Fewer than 1,000 cases of of CDKL5 Deficiency Disorder (CDD) have been reported worldwide. It’s a disease which causes seizures, developmental delays and functional disability.
In Oregon, there is exactly one known case — a 6-month-old girl in Sunriver named Cedar who has bright eyes and a warm smile.
Her family got back in town Tuesday from Colorado, where she will now undergo experimental therapy twice a year. It’s just a small sample of what the Deiro family does to try and ensure the highest possible quality of life for Cedar, now and in the next few years as she begins to grow up.
“We got the genetic panel back and it was just this, I mean, it’s a big deal. You know, here’s this rare disease,” Cedar’s mother Nikki Deiro said. “It’s going to impact your life and her life forever.”
Most of the few known cases are non-verbal.
“Even our neurologist said, ‘Here’s a piece of paper and here’s the paragraph that I know about it, and this is all I know about it,’” Nikki said. “It’s just really hard to be constantly walking in unknown.”
The trips to Colorado are a tough fit into the schedule for the Deiro family. Including Cedar, they have five children under the age of seven. But it’s necessary to manage Cedar’s daily seizures.
“Her entire body locking up certain amounts of spasming,” Cedar’s father Jordan Deiro said, describing the seizures. “She usually throws up at the end of every one, and then you can tell it affects her because for hours afterwards she is extremely upset.”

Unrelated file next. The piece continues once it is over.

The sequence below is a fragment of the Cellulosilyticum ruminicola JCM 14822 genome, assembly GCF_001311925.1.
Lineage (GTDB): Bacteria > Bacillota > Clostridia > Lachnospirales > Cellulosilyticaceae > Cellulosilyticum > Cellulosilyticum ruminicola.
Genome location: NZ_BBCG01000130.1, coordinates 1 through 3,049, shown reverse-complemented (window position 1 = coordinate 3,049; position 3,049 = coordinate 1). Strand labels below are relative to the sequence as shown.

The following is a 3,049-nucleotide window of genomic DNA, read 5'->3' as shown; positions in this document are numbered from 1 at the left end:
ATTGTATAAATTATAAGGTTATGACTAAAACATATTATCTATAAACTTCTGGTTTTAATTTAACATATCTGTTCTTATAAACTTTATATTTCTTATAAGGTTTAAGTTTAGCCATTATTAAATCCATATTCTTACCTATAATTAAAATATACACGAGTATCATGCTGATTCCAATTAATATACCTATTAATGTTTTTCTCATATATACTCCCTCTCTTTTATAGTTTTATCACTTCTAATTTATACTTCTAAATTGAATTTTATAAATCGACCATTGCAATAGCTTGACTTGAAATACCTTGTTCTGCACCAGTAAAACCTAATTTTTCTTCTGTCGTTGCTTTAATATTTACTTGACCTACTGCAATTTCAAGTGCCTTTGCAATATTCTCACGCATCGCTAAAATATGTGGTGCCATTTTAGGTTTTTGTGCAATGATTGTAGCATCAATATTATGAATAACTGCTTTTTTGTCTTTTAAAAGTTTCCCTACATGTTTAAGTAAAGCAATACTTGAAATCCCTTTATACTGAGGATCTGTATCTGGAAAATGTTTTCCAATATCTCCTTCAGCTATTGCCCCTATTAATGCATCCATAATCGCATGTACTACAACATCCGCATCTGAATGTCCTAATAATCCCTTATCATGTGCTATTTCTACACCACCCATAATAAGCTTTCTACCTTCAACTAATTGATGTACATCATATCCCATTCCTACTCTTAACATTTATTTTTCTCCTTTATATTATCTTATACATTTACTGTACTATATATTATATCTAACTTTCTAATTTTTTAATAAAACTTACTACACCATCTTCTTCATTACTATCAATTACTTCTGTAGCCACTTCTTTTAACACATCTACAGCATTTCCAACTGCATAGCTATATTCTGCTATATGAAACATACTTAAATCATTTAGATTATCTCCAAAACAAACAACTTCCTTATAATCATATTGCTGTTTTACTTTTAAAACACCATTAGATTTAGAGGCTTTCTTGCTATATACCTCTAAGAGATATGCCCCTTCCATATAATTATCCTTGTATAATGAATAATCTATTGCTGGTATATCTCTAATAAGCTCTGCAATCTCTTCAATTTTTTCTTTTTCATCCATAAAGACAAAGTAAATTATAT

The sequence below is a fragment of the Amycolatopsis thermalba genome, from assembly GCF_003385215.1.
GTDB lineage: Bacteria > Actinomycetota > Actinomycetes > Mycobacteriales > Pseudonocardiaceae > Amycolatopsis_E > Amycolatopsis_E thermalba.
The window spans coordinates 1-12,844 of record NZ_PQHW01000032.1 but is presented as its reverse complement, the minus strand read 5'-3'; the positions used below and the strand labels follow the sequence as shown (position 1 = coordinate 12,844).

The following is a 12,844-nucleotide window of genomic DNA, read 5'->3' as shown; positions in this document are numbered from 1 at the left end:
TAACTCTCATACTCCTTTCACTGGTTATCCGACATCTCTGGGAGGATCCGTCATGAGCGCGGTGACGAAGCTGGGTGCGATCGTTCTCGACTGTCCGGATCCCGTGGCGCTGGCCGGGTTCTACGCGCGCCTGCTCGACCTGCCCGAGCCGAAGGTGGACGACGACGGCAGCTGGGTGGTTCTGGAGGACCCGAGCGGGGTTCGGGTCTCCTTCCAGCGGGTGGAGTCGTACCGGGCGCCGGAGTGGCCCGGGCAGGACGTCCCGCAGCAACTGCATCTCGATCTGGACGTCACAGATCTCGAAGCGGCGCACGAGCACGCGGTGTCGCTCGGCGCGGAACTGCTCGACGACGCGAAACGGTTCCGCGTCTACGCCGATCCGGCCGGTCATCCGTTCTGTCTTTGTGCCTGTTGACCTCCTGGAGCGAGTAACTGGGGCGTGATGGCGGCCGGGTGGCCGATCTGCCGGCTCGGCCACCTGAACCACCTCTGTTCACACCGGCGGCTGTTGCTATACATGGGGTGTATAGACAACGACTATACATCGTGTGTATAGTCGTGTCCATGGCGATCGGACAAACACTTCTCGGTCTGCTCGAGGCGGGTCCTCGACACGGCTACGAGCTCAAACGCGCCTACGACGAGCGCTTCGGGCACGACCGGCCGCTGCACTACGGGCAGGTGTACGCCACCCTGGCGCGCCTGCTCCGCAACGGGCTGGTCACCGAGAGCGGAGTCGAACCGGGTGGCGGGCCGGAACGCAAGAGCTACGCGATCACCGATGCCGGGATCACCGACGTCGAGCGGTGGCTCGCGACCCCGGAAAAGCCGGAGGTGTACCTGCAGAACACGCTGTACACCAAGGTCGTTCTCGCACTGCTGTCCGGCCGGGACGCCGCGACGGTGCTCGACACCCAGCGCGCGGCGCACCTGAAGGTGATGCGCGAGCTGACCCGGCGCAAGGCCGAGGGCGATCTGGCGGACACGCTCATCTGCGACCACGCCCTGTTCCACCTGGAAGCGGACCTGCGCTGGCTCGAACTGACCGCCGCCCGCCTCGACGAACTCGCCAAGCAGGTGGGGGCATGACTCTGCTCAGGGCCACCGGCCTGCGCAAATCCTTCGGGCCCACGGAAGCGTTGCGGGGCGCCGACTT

Cedar has had as many as 50 seizures in a day.
The Deiro’s tried everything: medicine, nerve stimulators and diets, but therapy is the only treatment Nikki says improves Cedar’s quality of life.
The research has fostered the family into a community of other families struggling with the disease.
“Talking with other moms and dads, it doesn’t get easier,” Nikki said. “Oh, you’ve dealt with it for 15 years and now it’s just a part of your everyday life.”
“You’re around older versions of what she will be,” Jordan said. “Her future is very much in your face.”
Part of that community support comes from a GoFundMe Nikki’s sister has set up. The Deiro family says what has been donated is helping manage medical expenses and raise awareness to push forward disease research.
“Most people battle with having no support, no community and I think we have the best kind in all angles,” Nikki said. “So I think the first five years of her life, we’re going to really focus on getting her as much therapy as we can. Occupational, physical, vision, to try to give her the best quality of life that we can.”
You can find Cedar’s GoFundMe here.